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    Review for Eden of the East (TV Series + Movies) - Blu-ray Ltd Collector's Edition

    9 / 10

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    ‘Eden of the East’ (a play, perhaps, on ‘East of Eden’, the classic Steinbeck novel and a notable Jimmy Dean movie and the first of many film references throughout the series) is a fantastic series. It has everything you could possibly want from an anime series, all intelligently wrapped up and played out in an easy-to-follow narrative with just the right number of characters. In many respects, it’s almost a perfect anime for someone new to the genre.

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    In common with the very best anime, it has intelligence, heart and a mysterious, driving narrative which reflects an alternative reality to our own – almost life as we know it, but not quite. Anime is an art-form that freely allows uninhibited flights of imagination and ‘Eden of the East’ reflects that brilliantly. It also reflects the social concerns of the day for Japan back in 2010 when the series was made; down on its economic luck and wondering if it would have the strength and vision to re-build its previous position on the world stage. Even the ‘Eden of the East’ of the title turns out to be an incredibly innovative internet application run by an ambitious young start-up. But now I’m rambling without giving the slightest clue as to what the series and the movies are about.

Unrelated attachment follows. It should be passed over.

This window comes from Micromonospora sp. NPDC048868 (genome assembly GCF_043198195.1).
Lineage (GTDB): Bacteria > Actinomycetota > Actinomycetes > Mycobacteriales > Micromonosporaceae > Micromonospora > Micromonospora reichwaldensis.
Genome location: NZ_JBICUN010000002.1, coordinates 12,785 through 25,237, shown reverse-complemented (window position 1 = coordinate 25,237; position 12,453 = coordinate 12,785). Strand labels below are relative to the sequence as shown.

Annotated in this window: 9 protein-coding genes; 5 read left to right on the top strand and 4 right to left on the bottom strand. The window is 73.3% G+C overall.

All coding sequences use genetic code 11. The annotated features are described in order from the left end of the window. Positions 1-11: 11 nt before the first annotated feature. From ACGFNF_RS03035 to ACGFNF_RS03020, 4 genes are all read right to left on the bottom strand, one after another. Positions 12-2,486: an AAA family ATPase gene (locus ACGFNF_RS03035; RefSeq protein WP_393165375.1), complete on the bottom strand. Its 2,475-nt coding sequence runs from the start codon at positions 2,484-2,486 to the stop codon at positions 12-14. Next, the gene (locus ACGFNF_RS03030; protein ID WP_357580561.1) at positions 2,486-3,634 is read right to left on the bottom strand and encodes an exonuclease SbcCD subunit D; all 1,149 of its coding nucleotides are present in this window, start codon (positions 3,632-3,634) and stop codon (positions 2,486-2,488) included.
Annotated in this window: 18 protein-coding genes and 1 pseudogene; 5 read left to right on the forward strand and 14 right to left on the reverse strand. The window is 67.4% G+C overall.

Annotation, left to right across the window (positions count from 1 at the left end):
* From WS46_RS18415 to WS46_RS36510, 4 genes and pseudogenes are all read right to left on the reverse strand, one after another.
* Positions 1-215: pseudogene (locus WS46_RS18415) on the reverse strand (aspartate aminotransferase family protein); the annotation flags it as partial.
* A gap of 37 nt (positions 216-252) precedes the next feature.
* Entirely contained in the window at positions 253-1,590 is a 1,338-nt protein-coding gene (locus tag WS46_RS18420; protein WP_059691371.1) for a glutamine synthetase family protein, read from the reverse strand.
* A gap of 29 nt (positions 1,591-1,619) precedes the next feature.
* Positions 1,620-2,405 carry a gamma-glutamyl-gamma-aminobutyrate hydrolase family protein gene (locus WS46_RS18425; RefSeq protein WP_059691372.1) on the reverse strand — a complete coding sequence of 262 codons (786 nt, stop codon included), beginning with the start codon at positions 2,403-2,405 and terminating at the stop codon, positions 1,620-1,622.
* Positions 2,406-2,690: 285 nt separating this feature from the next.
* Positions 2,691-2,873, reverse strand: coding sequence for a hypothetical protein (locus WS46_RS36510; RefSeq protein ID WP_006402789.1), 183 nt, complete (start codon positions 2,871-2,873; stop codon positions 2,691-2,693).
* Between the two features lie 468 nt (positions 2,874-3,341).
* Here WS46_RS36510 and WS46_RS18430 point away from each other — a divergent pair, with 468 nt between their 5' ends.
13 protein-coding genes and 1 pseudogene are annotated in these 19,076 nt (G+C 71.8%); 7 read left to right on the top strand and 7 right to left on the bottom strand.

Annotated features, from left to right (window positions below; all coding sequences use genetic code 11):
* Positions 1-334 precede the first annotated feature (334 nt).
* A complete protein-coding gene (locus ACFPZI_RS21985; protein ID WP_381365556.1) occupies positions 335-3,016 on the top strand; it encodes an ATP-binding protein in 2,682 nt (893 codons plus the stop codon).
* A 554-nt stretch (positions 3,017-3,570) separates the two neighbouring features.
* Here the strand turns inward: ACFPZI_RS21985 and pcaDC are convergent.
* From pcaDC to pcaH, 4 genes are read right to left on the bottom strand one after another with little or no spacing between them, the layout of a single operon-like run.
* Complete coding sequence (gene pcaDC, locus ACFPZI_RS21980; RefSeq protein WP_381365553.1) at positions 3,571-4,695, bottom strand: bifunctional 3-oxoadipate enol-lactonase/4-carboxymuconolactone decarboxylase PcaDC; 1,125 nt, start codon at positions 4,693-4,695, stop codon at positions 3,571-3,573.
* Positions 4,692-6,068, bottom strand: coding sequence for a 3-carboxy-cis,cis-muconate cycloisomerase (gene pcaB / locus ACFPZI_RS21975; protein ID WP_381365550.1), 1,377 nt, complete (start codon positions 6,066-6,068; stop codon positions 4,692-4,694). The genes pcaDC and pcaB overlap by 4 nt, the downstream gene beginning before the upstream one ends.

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    This box-set set from All the Anime brings together all eleven episodes of the original series on the first two discs and a ‘movie’ (actually a feature length episode) on each of the third and fourth discs. The movies aren’t a ‘nice to have’; they are an essential part of the story-arc and resolve the narrative left hanging somewhat at the end of the last episode. I should note that the series was directed by the same director as Ghost in the Shell Stand Alone Complex, so you know you’re in for a treat.

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    As I am, to a large degree, an anime imposter, or a dabbler or part-timer if you prefer, you’ll find a more detailed and informed review of the series by our in-house expert, Jitendar Canth here; and his reviews for Movie 1 and Movie 2 are here and here respectively.

    If you also want the view from the outside then you are, of course, welcome to read on.



    The series starts with a young female, Japanese student (Saki Morimi) standing outside the Whitehouse in Washington. When she decides to throw a cent coin across the fence towards the fountain in order to make a wish, she attracts the unwanted attention of two policemen.

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    A young man, completely naked, comes running over to her rescue, waving a gun and a mobile phone. It’s too much for the security and they retreat. She lends him her coat to cover his modesty, but he has absolutely no idea how he came to be there, why he is naked, where the gun or the phone have come from or even who is. He thanks the girl and leaves. She sighs, picks up her bags and leaves. And that’s the end of the series. Only it isn’t of course.